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D&D (2024) The WotC Playtest Surveys Have A Flaw

CleverNickName

Limit Break Dancing (He/They)
This thread is forked from another, unrelated thread. Things started to drift off-topic there, but I felt it's a good topic for discussion.

2) The surveys are being answered by about 0.01% of WotC's estimated current playerbase. That is not a good sample size. You have to jump through hoops and sign up to even answer them, that they are then incredibly tediously long, that their questions are not at all focused or thoughtful or specific, but utterly generalized and generic, and soon. This means that I suspect that 0.01% is largely the same sort of people - mostly grogs like myself - who answered the DND Next surveys a decade ago.
This is a big one.

I belong to three different gaming groups. And of those 18 people in total, I'm the only one who is following the development of the game at all. I'm the only one who knew that Wizards of the Coast is working on a new edition rules revision, and my fellow gamers get really defensive when I mention it. One guy will actually growl at me every time I bring up the playtest, "We are not changing editions again!" They weren't even aware of the OGL debacle earlier this year, and it was supposed to have blown up the Internet.

These are people that I game with every week. We schedule and coordinate our games through social media, so it's not like they live under a rock either. But as one person out of eighteen total, I'm literally the only 6% of active 5E gamers that I know of who are even aware of these playtests. I imagine the number of folks who are aware and interested is even lower. How much less, then, for the number of people who are (a) interested enough to (b) download the material, (c) read it, (d) playtest it, and (e) provide feedback?

And that fraction of a fraction of a fraction of people that made it all the way to Step (e) is supposed to be everyone's voice in the room.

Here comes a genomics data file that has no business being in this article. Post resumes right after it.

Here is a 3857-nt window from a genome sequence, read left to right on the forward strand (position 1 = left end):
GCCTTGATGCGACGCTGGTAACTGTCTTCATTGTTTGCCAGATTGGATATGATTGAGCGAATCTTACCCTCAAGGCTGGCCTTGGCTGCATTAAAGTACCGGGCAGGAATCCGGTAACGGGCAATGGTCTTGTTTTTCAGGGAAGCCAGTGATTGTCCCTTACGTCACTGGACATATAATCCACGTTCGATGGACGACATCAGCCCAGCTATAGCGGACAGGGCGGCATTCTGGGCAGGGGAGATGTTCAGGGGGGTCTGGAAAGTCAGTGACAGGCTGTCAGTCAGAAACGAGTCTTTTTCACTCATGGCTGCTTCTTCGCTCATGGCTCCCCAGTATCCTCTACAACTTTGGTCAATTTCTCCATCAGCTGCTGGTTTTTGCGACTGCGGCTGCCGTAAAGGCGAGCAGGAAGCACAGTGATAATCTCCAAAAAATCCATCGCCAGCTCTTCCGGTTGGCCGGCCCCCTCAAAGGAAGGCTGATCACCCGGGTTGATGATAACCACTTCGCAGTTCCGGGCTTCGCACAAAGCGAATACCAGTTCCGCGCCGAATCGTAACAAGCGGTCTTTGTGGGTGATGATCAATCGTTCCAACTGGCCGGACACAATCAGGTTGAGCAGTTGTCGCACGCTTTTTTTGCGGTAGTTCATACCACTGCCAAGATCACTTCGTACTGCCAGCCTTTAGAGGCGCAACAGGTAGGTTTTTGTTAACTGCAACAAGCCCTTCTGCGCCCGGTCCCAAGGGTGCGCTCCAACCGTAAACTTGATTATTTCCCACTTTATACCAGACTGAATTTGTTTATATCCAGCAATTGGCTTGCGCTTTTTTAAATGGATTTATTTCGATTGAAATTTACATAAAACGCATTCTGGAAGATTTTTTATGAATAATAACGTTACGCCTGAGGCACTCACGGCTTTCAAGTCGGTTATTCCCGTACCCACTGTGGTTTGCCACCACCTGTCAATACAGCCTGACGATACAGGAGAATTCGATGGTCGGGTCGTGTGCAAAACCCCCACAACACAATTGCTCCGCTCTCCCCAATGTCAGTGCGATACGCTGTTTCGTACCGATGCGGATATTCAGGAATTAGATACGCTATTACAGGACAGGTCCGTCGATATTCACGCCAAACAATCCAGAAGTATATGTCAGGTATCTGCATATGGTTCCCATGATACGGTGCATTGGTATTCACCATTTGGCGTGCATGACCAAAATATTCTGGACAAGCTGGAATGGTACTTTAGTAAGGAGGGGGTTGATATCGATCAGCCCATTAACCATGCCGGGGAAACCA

I don't have a better idea, but still. That's a big ask.
 
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Retreater

Legend
Of my group - and their other groups - consisting of probably 30+ people, no one is taking the surveys because we have no "buy in." Wizards has said that they're not making any significant changes. We would only like D&D with significant changes. Ergo, we will not playtest or be interested in the developments.
 

Oligopsony

Explorer
WotC doesn’t need to publicize how they do focus groups in the same way they need to publicize the survey, so I wouldn’t make absence of evidence into a strong evidence of absence. But yeah they should absolutely go around to random high school chess, theatre, and anime clubs, demo the game, take close notes and feedback, etc.

Surveys are easy to weight on demographics if you know the base demographics, and there’s probably some proxies in there. The qualitative responses will likely contain insights unrelated to that. But also this means that quoting raw approval numbers isn’t very illuminating.
 

CleverNickName

Limit Break Dancing (He/They)
Of my group - and their other groups - consisting of probably 30+ people, no one is taking the surveys because we have no "buy in." Wizards has said that they're not making any significant changes. We would only like D&D with significant changes. Ergo, we will not playtest or be interested in the developments.
I have the opposite problem. I've been told, repeatedly, that we aren't changing editions "ever again." Even after a decade, my friends are still salty over the 3.5E/Pathfinder/4E wreck. We're going to play 5th Edition forever, with or without WotC.
 

Sorry, responded in the other thread but yeah my experience is broadly similar. The other three D&D DMs I play with are all good DMs, all have "opinions" about 5E, both positive and negative, and a lot of the players do too, but absolutely none of them have engaged with the playtest, even though all of them are on D&D Beyond and have accounts. The most I got was convincing one DM to download one packet and try the survey, but he gave up on it.

These are probably more serious than average D&D players and DMs, and they're older and more likely to have the time and the nerdy interest to fill in those surveys - but they're still not doing it!

I don't blame them, I blame the process, and WotC for relying on that process.

Now, that might not be Crawford's fault, let's be clear - whilst he seems like the type to just stick to an existing process, that's me being judgemental. What I suspect is that case is that WotC simply has not provided resources for doing research into what the playerbase wants in a more proactive way that reaches a larger proportion of the playerbase.